A very special visit from Mr Gyokuro
- Holly Helt
Once in a while, a ROCKSTAR producer emerges such as our latest visitor from Yame in northwest Kyushu, whom I first met at the Oita Tea Auction a few months back.
You tend to find that the real artisans pride themselves in producing one tea in particular. It’s true, most of them will produce a range of Sencha, Fukamushi, Houjicha, maybe Kabusecha, etc… But the ROCKSTARS tend to pick a tea from their range, hone it and promote it as their signature piece. We see this with our Matcha farmers (also from Yame), and our Kabusecha producer down in Kagoshima. And of course, you see it in other prime examples from around rest of the country such as the famed Kenjo Kaga Boucha from Kanazawa in Ishikawa Prefecture on the northwest side of Honshu.
Well, our latest Rockstar, Kumagaya san, is a Gyokuro expert. And his tea nearly blew our socks right off with the very first sip! For those of you unfamiliar with Gyokuro, perhaps like Matcha, it is an acquired taste: rich, thick, and usually very vegetal… The Japanese drink it in small quantities for a reason: a little too much and you’re going to be feeling giddy and light-headed…at least when you drink 800ml like I did one enthusiastic morning!
Gyokuro, when produced at a sub-standard level, can taste downright offensive. A bad Gyoukro will typically have a short, flat and unfulfilling flavor profile at the front end (tasting like an ordinary and weak Sencha) and then flood your palette with strong, overbearing, toasted radish and broccoli tones on the back end that linger far too long for comfort’s sake.
A bad Gyokuro might also be “spiked” with artificial flavoring nibs: tiny, thin dark green flecks of taste enhancing agents. The flavor nibs look like shreds of dark green wire in an attempt to camouflage them in the leaves. The purpose of these nibs is to boost the “umami”, but the result is often an obvious, artificial undertone that easily degrades the drinking experience.
Needless to say, none of these defects were detectable in Kumagaya san’s tea! Kumagaya san presented us with three Gyokuro teas at three different price ranges: Tea 1 (the least expensive), was in my view one of the most balanced and beautiful Gyokuro teas I have ever tasted: soft throughout, lush vegetal notes, umami, a thickness in the texture… and sweet, sweet, lingering, tingling sensations at the end that will stay with you for up to half an hour or more…everything you want from a Gyokuro.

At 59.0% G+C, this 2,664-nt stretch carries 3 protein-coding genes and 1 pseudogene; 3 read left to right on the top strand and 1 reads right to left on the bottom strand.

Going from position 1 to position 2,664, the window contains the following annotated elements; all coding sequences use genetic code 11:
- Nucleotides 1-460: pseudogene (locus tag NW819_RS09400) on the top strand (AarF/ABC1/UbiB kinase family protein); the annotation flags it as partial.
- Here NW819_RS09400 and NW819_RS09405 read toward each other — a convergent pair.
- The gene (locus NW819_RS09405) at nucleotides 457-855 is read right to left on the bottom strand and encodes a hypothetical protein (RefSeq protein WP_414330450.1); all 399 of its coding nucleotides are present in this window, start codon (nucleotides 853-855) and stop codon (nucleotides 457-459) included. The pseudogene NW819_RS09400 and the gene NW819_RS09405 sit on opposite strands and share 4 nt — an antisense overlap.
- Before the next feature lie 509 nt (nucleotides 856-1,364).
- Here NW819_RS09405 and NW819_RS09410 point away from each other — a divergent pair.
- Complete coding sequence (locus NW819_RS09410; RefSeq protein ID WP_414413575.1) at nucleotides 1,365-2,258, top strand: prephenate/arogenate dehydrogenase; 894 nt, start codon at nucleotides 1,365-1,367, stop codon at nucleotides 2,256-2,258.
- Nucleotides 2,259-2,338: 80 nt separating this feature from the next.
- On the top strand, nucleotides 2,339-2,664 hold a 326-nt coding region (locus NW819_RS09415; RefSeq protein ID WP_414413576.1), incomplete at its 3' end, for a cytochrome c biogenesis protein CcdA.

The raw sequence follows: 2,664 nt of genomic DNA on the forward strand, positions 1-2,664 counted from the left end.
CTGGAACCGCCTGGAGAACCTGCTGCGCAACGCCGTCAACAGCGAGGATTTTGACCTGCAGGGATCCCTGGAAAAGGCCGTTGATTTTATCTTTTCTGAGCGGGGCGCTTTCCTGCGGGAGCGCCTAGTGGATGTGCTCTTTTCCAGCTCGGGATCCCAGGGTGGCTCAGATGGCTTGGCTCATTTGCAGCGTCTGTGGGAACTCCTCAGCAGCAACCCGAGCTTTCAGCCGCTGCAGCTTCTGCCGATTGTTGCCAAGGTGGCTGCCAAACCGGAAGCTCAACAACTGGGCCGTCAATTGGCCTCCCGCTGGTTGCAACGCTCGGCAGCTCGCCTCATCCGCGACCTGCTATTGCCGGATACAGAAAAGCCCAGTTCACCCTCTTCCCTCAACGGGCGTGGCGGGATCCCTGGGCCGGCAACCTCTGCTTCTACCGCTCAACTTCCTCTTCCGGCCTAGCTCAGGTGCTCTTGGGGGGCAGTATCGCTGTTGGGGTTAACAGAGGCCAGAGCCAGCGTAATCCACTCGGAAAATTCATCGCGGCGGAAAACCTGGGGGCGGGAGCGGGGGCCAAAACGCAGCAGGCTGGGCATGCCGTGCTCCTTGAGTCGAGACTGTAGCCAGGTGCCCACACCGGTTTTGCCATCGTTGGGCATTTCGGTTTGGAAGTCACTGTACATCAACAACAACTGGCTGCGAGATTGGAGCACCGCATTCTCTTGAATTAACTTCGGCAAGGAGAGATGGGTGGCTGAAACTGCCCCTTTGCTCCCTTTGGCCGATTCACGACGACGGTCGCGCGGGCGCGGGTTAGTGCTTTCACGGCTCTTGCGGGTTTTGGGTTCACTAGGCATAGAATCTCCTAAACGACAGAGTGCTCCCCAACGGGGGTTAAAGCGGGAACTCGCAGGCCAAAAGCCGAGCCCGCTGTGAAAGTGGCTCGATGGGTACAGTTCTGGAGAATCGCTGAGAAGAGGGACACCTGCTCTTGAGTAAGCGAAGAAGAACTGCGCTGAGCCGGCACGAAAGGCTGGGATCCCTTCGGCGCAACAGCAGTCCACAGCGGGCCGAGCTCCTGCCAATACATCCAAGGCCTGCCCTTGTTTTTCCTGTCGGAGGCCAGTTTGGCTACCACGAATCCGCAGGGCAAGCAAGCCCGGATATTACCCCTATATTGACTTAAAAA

The thing to remember with Gyokuro is that because it has been shaded so much during the growing period, it is much richer in flavonoids and nutrients…this means the flavors can be pungent if the producer doesn’t know what he is doing during the delicate processing. In this case, though, everything was spot on.
Tea 2 had a very different finish to both 1 and 3, with an obvious firing process–heat added to the final drying stage – resulting in a deep, rather roasted flavor on the back end. You tend to get this finish a lot around the Oita area in particular because it can be helpful in hiding a few weaknesses in the tea (a bit like the over-use of oak in wine production). I’m not saying this is why he finished the Gyokuro like that – in fact I’m sure it’s not, and one of our Kabusechas from Kagoshima has a similar finish – but due to my experience with many inferior tea producers using this technique to hide flaws, it didn’t sit so well with me. Personally, I much prefer the fresher, cleaner, steamed flavor notes.
Tea 3 (the most expensive) is for celebrated sipping in very small quantities…think cup size of one to two swallows per steep. You could instantly tell that this was an exceptionally high quality tea, but even for a seasoned palette, it was pretty intense. It was well balanced with thick umami and had punchy, almost brutal vegetal notes. Too much of this tea could be intoxicating, making you a bit giddy! I know for a fact that when we made it after he left, it was too strong compared to when he made it for us, which didn’t help matters. Even though this is his prized Gyokuro, and it’s certainly special, the charm and charisma of Tea 1 totally won me over!
So, appropriately enough, Tea 1 gets a Chiki first place! We look forward to visiting Kumagaya san’s Yame production center next month in order to seal some deals. Till then…happy sipping!
**UPDATE** check out our newest TENGOKU Hon Gyokuro
About Holly Helt
Holly is American and grew up in Japan drinking Japanese tea from age-three. She has studied two methods of tea ceremony, Urasenke and the lesser-known Yabunouchi, which has a direct lineage to Sen-no Rikyu (known as the father of the tea ceremony) ; it's also the school of practice for samurai. In 2012 she founded Chiki Tea - an online retailer of Japanese green teas, all sourced directly from small farms in Japan. Splitting her time between Japan and her home in Texas, Holly strives to bring the best teas from Japan to as many people as she can find to share in her life's passion.